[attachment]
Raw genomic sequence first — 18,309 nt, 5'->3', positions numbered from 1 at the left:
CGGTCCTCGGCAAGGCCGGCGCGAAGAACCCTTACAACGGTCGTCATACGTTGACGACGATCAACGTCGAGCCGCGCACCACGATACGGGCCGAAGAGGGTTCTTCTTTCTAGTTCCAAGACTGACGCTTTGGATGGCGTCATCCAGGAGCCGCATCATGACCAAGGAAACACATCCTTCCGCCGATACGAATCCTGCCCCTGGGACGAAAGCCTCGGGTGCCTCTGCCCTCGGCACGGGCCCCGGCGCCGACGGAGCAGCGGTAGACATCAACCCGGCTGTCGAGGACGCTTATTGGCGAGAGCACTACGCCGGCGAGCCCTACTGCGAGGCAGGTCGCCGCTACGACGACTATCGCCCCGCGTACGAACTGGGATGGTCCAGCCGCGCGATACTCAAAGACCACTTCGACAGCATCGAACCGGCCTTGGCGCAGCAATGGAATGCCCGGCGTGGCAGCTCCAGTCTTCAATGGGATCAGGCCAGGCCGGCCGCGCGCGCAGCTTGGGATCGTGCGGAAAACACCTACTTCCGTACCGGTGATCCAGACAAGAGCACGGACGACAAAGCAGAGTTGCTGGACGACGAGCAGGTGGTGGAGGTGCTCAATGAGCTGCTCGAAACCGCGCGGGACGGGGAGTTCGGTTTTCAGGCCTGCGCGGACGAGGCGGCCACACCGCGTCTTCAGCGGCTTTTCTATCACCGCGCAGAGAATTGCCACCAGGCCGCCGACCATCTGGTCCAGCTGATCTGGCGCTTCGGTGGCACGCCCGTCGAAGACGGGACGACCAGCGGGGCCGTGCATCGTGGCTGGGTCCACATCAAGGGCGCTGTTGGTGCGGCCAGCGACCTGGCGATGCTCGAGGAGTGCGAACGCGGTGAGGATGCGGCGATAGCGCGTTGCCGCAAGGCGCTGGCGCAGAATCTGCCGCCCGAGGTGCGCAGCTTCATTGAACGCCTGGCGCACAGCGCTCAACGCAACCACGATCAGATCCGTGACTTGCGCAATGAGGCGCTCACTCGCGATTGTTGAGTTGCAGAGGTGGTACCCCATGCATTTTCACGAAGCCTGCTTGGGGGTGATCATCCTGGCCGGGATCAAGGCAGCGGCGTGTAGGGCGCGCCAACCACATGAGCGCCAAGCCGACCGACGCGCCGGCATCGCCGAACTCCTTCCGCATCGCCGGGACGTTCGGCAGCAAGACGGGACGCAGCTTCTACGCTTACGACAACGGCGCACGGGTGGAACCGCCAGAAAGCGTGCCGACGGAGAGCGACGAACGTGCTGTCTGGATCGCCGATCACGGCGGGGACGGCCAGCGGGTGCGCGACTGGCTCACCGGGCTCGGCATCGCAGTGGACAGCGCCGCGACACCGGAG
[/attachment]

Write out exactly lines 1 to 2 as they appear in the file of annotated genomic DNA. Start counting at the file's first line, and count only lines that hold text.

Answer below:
Raw genomic sequence first — 18,309 nt, 5'->3', positions numbered from 1 at the left:
CGGTCCTCGGCAAGGCCGGCGCGAAGAACCCTTACAACGGTCGTCATACGTTGACGACGATCAACGTCGAGCCGCGCACCACGATACGGGCCGAAGAGGGTTCTTCTTTCTAGTTCCAAGACTGACGCTTTGGATGGCGTCATCCAGGAGCCGCATCATGACCAAGGAAACACATCCTTCCGCCGATACGAATCCTGCCCCTGGGACGAAAGCCTCGGGTGCCTCTGCCCTCGGCACGGGCCCCGGCGCCGACGGAGCAGCGGTAGACATCAACCCGGCTGTCGAGGACGCTTATTGGCGAGAGCACTACGCCGGCGAGCCCTACTGCGAGGCAGGTCGCCGCTACGACGACTATCGCCCCGCGTACGAACTGGGATGGTCCAGCCGCGCGATACTCAAAGACCACTTCGACAGCATCGAACCGGCCTTGGCGCAGCAATGGAATGCCCGGCGTGGCAGCTCCAGTCTTCAATGGGATCAGGCCAGGCCGGCCGCGCGCGCAGCTTGGGATCGTGCGGAAAACACCTACTTCCGTACCGGTGATCCAGACAAGAGCACGGACGACAAAGCAGAGTTGCTGGACGACGAGCAGGTGGTGGAGGTGCTCAATGAGCTGCTCGAAACCGCGCGGGACGGGGAGTTCGGTTTTCAGGCCTGCGCGGACGAGGCGGCCACACCGCGTCTTCAGCGGCTTTTCTATCACCGCGCAGAGAATTGCCACCAGGCCGCCGACCATCTGGTCCAGCTGATCTGGCGCTTCGGTGGCACGCCCGTCGAAGACGGGACGACCAGCGGGGCCGTGCATCGTGGCTGGGTCCACATCAAGGGCGCTGTTGGTGCGGCCAGCGACCTGGCGATGCTCGAGGAGTGCGAACGCGGTGAGGATGCGGCGATAGCGCGTTGCCGCAAGGCGCTGGCGCAGAATCTGCCGCCCGAGGTGCGCAGCTTCATTGAACGCCTGGCGCACAGCGCTCAACGCAACCACGATCAGATCCGTGACTTGCGCAATGAGGCGCTCACTCGCGATTGTTGAGTTGCAGAGGTGGTACCCCATGCATTTTCACGAAGCCTGCTTGGGGGTGATCATCCTGGCCGGGATCAAGGCAGCGGCGTGTAGGGCGCGCCAACCACATGAGCGCCAAGCCGACCGACGCGCCGGCATCGCCGAACTCCTTCCGCATCGCCGGGACGTTCGGCAGCAAGACGGGACGCAGCTTCTACGCTTACGACAACGGCGCACGGGTGGAACCGCCAGAAAGCGTGCCGACGGAGAGCGACGAACGTGCTGTCTGGATCGCCGATCACGGCGGGGACGGCCAGCGGGTGCGCGACTGGCTCACCGGGCTCGGCATCGCAGTGGACAGCGCCGCGACACCGGAG